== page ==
Ukrainian refugees tend to bypass France

France, often derided as a "paperwork state," lags far behind the rest of the European Union in accepting refugees from Ukraine.

POLITICS APRIL 2. 2024 09:50

An estimated 4.3 million Ukrainian refugees have made the bloc their temporary home since Russia’s full-scale invasion. With the help of the EU’s “temporary protection” status, giving hundreds of thousands fleeing the war the right to work, live and study within its borders, Ukrainians moved to countries across Europe; from Poland and Finland to Spain and Ireland.

But in January, France was reporting just 64,720 refugees from Ukraine under temporary protection. In contrast, Germany has taken in more than 1.2 million refugees while Poland has taken in nearly 1 million, according to figures released by Eurostat. France’s number is well below that of Ireland, which is hosting more than 100,000 Ukrainians among its 5 million residents. The data are even more remarkable when compared with countries’ populations: Poland, the Baltics, the Czech Republic, Slovakia and Bulgaria are hosting more than 25 refugees per 1,000 citizens.

France, by contrast, is hosting fewer than 1 per 1,000 citizens. According to Politico, part of the explanation lies in the age breakdown of the refugees European countries are hosting. Out of the nearly 65,000 people France was offering temporary protection to at the end of January, Eurostat data listed just 25 people younger than 18. Minors can typically stay in France without a permit, so they’re rarely included in temporary protection stats, Eurostat noted. Gerard Sadik of NGO La Cimade said an estimated 30,000 Ukrainian refugees aren’t covered in the French tally.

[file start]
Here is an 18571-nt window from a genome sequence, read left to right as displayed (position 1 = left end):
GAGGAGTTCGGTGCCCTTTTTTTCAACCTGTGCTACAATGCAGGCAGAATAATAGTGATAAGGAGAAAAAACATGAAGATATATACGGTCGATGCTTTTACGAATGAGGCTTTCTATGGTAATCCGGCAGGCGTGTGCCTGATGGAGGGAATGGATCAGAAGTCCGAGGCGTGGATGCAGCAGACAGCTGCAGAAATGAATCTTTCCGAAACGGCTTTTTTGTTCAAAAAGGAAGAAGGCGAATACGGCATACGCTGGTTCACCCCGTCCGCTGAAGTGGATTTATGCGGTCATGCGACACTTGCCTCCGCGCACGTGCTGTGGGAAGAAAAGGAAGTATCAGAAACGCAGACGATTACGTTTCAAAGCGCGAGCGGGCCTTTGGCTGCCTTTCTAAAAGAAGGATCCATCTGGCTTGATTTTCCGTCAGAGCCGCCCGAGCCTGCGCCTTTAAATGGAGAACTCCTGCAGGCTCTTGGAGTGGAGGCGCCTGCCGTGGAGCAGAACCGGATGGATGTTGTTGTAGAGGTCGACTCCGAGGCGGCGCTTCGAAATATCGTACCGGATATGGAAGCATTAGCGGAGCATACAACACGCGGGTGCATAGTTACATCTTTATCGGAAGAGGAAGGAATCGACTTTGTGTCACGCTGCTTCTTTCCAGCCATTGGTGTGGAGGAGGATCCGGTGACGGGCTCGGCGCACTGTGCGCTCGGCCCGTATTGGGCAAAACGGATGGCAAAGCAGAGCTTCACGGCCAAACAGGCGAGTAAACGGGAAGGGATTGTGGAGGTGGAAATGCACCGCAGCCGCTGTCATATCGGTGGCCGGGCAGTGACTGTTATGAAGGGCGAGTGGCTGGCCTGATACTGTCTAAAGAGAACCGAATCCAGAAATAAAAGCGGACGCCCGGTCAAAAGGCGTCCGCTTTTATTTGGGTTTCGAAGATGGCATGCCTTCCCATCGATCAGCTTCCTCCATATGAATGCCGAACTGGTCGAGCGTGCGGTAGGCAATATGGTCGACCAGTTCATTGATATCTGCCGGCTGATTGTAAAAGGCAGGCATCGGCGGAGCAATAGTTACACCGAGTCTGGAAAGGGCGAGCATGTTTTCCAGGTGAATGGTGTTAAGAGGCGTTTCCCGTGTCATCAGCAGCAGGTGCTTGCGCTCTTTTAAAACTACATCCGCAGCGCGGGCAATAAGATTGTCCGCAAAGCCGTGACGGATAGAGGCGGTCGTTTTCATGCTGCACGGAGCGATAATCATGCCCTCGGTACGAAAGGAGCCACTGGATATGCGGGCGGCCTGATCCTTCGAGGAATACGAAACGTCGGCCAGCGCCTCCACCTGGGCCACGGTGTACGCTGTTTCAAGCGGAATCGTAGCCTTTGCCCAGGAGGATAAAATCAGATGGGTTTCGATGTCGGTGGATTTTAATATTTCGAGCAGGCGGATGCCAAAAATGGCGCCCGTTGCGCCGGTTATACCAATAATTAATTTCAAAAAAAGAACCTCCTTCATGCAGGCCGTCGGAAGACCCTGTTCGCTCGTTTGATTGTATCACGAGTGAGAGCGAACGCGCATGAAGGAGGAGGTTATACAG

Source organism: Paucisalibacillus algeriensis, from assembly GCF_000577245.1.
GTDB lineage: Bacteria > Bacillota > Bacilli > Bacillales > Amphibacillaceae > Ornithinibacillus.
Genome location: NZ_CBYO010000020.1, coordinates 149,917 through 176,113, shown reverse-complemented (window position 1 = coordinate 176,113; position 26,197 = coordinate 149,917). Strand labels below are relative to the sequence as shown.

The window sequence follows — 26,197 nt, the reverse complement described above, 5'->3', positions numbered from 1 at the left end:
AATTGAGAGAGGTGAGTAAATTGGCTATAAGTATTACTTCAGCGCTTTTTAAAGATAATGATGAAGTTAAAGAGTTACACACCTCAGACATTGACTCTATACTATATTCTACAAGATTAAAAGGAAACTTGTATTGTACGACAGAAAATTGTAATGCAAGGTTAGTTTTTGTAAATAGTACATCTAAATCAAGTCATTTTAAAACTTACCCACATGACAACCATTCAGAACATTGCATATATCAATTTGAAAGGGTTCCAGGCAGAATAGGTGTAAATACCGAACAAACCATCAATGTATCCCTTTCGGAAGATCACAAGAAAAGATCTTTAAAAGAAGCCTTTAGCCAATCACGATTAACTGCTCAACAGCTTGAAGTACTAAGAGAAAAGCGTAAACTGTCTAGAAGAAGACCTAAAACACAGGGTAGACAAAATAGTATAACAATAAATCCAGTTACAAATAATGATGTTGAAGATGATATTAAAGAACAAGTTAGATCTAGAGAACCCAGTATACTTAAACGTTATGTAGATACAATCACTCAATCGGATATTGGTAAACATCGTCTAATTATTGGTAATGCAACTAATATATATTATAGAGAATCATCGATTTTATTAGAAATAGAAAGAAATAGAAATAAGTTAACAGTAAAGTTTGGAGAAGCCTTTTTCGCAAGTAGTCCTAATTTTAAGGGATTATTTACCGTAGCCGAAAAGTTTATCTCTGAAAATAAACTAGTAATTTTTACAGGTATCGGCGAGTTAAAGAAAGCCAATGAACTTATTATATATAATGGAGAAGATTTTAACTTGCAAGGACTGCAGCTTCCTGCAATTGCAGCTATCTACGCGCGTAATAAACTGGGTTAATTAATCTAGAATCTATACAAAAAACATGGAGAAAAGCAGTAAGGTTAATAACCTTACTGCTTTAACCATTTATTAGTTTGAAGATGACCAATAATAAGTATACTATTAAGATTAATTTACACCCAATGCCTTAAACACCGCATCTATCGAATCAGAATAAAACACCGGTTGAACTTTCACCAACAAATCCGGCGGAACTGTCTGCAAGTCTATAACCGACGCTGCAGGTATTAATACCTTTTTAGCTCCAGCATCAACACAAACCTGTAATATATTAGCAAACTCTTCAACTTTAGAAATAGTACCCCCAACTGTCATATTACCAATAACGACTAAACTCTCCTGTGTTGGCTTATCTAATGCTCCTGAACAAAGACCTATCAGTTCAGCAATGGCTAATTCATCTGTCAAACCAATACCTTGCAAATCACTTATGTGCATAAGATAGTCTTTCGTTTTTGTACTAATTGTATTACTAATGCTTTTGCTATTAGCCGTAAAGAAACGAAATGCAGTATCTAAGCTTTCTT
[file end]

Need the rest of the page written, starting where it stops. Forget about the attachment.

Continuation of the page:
Language also plays a role: Slavic-speaking countries have drawn high numbers of Ukraine refugees. But as well as language, what might account for part of France’s stark disparity, analysts say, are factors such as geographical proximity to Ukraine, financial support for refugees, and a pre-established community network.

„As far as I understand, France just doesn’t match any of these three requirements,”

– said Evgeniya Blyznyuk, CEO and founder of research company Gradus, which has surveyed Ukraine refugees’ experiences abroad. France is “quite far away,” as its financial support is “significantly lower” than that provided by Germany, and there is no major Ukrainian community in the country to begin with, she argued.

Refugees’ experience shows that, in addition to language skills, the existence of a support network is also key to settling in France. Leaving Ukraine behind can be difficult without help, with many only being able to find accommodation only with the assistance of French-Ukrainian family friends. People fleeing Ukraine have had trouble accessing information on the procedure to apply for temporary protection, social benefits and housing programs, as well as education and employment opportunities in France, said Ksenia Gedz, advocacy coordinator for Ukraine human rights organization Right to Protection. Requirements to renew their temporary protection permit had added a “new impediment,” she said.

Eurostat data confirm that not everyone has made a stable home in their host country: While the number of refugees has steadily grown in most EU countries, it has tapered off in some — including France, the Czech Republic, Sweden and Estonia.

Many Ukrainians are concerned about what will happen after March 2025, when the Temporary Protection Drective expires. Experts say this is also a problem because not knowing what will happen in the future will affect whether children are enrolled in schools or take the necessary steps to learn the language. For example, around two-thirds of refugee children in Poland, Romania and Moldova do not attend school, with many taking online classes based on the Ukrainian curriculum.



eu, france, ukraine